I still need to find a cost effective way of turning a bipolar stepper motor on and off using just one pin. I want to have the ability to use a powered brake, and I want to be able to use half-stepping control of the motor for smoother rotation.
Half-stepping gives the motor higher resolution, which is good for my application because one full step cycle is enough to move a single ball through. The 4-stage process from before turns into an 8-stage process when you change to half-stepping.
t=0 A=1 B=0 C=0 D=0
t=1 A=1 B=1 C=0 D=0
t=2 A=0 B=1 C=0 D=0
t=3 A=0 B=1 C=1 D=0
t=4 A=0 B=0 C=1 D=0
t=5 A=0 B=0 C=1 D=1
t=6 A=0 B=0 C=0 D=1
t=7 A=1 B=0 C=0 D=1
I noticed that in half stepping (and full stepping) if you view the logic for each of the four wires as a wave, they are always 90 degrees out of phase and have a specific shape. I wanted to create four unique signal lines, one for each of the four wave patterns, and transmit this signal to each of the 30 stepper controllers. At each controller, I should be able to choose either some default value (like a powered or unpowered brake) or let the motor run off the signal.
Because my focus was centered on the powered brake, my initial idea was to take my on-off line at each motor and perform a logical AND with three of the four waves and a logical OR with the other wave. The OR would drive its input high while the AND would drive its inputs low. This solved my problem, but unfortunately I couldn’t find a chip with an AND and an OR circuit on it.
You can build any logic gate with a combination of NAND or NOR gates. It takes two NAND gates to build an AND gate, and three NAND gates to build an OR gate (and vice-versa when building from NOR gates). They sell IC’s with 4 NAND gates in them, so I really wanted to find a way to do my OR operation with only 2 NAND gates.
Eventually I realized that if I negated the signal wave coming from the Arduino (by using 1 NAND as an inverter) and then performed a NAND operation with the wave signal and the on-off signal I got the exact output I wanted! of course, if I had just used an AND on each of the four inputs, I would have an unpowered brake and less of a headache.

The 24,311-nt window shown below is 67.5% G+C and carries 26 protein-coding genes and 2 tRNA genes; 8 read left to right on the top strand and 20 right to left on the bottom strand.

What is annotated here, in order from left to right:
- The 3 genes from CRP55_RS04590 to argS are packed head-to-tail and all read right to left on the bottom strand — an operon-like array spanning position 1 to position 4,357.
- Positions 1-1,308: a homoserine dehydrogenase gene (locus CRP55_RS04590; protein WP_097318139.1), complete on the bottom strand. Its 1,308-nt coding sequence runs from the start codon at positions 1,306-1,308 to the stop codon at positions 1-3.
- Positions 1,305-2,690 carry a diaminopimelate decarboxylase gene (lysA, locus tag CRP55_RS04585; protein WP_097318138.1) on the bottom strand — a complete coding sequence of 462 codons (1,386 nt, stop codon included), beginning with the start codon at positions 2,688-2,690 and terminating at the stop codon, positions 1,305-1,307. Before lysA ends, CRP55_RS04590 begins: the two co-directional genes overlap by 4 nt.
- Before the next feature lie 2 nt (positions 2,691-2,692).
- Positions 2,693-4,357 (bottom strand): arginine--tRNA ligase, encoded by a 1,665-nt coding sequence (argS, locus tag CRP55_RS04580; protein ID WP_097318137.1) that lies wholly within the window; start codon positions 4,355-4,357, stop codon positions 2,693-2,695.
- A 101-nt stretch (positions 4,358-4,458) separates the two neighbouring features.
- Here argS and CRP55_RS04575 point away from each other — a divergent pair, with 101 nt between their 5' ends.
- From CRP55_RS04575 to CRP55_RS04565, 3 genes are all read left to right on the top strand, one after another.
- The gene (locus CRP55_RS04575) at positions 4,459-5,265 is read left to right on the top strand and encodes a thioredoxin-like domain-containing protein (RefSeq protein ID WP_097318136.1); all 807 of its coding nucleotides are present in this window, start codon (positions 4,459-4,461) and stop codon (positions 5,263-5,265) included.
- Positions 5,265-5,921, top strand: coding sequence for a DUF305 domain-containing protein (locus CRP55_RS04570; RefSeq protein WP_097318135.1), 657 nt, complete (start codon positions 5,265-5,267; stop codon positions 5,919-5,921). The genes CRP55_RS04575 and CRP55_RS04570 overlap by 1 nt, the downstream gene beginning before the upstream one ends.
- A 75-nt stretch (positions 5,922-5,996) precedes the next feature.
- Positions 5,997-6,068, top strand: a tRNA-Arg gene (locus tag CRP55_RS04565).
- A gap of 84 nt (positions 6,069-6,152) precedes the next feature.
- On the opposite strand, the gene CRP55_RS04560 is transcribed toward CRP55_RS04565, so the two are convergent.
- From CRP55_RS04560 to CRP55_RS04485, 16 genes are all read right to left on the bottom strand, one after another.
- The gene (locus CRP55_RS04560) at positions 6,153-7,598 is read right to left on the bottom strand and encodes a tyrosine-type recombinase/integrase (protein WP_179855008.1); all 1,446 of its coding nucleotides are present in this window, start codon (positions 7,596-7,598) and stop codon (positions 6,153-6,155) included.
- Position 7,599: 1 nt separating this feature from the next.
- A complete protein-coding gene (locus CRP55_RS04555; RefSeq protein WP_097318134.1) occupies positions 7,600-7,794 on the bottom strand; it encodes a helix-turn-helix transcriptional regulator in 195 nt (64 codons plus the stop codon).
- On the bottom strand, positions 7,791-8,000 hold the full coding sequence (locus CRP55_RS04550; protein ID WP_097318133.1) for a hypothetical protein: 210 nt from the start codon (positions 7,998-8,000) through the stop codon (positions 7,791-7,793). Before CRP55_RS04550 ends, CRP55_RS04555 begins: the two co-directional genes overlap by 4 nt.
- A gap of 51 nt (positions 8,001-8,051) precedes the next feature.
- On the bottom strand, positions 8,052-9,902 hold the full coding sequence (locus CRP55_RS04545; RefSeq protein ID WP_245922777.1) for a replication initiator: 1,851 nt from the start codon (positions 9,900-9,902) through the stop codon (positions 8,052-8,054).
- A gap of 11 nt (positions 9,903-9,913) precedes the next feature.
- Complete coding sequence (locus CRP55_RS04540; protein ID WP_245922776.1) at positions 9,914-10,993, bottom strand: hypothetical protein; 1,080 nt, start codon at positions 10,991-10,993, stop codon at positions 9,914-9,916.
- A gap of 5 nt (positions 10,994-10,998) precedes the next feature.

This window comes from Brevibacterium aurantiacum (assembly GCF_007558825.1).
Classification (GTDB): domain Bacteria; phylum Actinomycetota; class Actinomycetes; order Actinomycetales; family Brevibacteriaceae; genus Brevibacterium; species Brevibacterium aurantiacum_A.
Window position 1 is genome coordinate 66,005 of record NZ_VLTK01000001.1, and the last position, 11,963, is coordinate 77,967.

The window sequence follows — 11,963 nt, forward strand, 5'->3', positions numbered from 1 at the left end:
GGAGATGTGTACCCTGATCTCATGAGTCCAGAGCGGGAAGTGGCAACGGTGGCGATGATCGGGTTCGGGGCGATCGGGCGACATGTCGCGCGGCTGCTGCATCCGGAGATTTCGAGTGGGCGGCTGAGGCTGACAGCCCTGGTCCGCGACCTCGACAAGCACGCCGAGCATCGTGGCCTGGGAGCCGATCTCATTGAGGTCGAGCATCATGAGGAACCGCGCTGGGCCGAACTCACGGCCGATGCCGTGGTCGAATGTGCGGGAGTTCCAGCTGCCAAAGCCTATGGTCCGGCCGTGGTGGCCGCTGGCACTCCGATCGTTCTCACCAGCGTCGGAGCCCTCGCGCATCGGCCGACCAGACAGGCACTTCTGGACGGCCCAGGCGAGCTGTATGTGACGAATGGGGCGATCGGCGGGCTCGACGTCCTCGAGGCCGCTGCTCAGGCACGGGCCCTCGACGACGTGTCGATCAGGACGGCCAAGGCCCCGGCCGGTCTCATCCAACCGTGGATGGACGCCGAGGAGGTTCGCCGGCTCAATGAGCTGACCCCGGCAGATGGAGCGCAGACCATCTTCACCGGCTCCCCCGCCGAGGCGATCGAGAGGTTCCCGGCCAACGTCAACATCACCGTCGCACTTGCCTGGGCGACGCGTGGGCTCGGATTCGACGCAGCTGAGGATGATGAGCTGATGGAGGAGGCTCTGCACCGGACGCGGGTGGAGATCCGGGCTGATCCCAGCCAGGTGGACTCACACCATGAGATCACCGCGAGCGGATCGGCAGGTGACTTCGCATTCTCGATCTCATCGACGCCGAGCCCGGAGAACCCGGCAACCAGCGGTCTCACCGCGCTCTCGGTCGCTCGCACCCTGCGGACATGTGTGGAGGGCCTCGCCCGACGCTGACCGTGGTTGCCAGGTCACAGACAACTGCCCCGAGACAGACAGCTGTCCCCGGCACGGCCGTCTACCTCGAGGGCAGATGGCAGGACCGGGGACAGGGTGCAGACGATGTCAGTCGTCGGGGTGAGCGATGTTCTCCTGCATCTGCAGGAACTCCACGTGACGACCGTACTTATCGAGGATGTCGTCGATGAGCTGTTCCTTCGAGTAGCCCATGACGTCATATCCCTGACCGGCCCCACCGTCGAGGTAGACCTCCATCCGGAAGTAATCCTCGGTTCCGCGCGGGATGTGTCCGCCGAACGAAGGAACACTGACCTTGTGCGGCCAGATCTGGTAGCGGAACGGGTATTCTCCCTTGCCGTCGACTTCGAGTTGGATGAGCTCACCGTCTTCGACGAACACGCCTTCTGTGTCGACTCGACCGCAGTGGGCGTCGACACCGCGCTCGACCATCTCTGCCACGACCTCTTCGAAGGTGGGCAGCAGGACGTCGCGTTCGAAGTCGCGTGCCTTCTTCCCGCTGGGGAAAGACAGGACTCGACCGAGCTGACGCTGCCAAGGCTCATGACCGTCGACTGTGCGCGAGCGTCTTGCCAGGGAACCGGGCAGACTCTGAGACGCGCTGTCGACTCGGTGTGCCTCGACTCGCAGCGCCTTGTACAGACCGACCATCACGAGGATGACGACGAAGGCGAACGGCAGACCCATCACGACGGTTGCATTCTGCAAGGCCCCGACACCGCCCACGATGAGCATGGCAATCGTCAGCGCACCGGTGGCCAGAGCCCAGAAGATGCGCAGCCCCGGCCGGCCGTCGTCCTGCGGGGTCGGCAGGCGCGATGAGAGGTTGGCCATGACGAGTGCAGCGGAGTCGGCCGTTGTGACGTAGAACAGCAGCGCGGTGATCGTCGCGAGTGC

I made this circuit on a protoboard, and tested it with both full and half stepping. It worked like a charm. The next step is to see if half-stepping combined with a smaller diameter wheel will be able to push balls along without jamming. Here is the protoboard layout:
This setup allows for full and half stepping. It costs less than the shift register design, about $2 per unit (only $0.75 from the two NAND ICs). Each of the four inputs is completely isolated from the others, so the wiring is simpler (which makes the PCB layout easier).
There are now 4 common signal wires instead of just one. These 4 wires will need to be jumped from board to board, potentially requiring some sort of transistor to keep the voltage from dropping as it moves across the boards.
I need to be able to turn 30 identical stepper motors on and off individually. I can only afford to have one unique wire going to each stepper unit because I only have ~40 digital outputs to work with. I can afford to have a few common outputs that are jumped from board to board. basically I need to turn four inputs that go in a pattern into one input.
The four lines on the motor driver (H-Bridge) basically take turns going high when I want the motor to turn. When I want it to stand still, only one of the lines should be high. This is called “wave driving” a stepper motor. Here is what happens when a bipolar stepper motor is wave driven.
t=0: A=1 B=0 C=0 D=0
t=1: A=0 B=1 C=0 D=0
t=2: A=0 B=0 C=1 D=0
t=3: A=0 B=0 C=0 D=1
A Serial in Parallel out (SIPO) Shift Register does basically exactly what I’m looking for. If I have one common clock (a line that goes high every 1/4 step) and connect the 4th output to the data input, then the four parallel outputs will shift through my 4 states like a champ. The only catch is that I need to seed the circuit with the initial “1″ so that the “1″ can move along the shift register.
Luckily, because a shift register is just 4 flip-flops lined up in a row, I could build my own shift register out of flip flops, and access the set/reset abilities of the individual flip-flops. So in the final setup, I had a single clock coming from the Arduino (pulsing at 100ms intervals) which controlled the speed of the motor, and a “stop” pin coming from the Arduino to control whether or not the motor was turning.
The “stop” pin was tied to the reset pin on the first flip-flop and the set pins on the other 3. This means that when the “stop” pin was driven low, it would force the shift register into the “1-0-0-0″ state, and when it was released the “1″ would shift sequentially at the speed of the clock to drive the motor. Here is a view of the protoboard layout (the center IC is the motor driver, and the other two each contain two flip-flops):
This is a huge improvement over controlling all 120 lines individually. An Arduino mega can easily output a single clock and 30 control lines. The cost of each circuit is about $4 in parts (three Integrated Circuits, or ICs), more if you PCB it. It works, and it lets you do a powered brake as well.
The two IC’s with flip-flops are about $2.50 0f the total parts cost. For this price ($2.50×30=$75) it would technically be cheaper to buy some other board that can take serial from the Arduino and control the 120 outputs. Also, the wiring is a bit complex and uninsulated because each flip-flop’s output feeds into the next one’s input.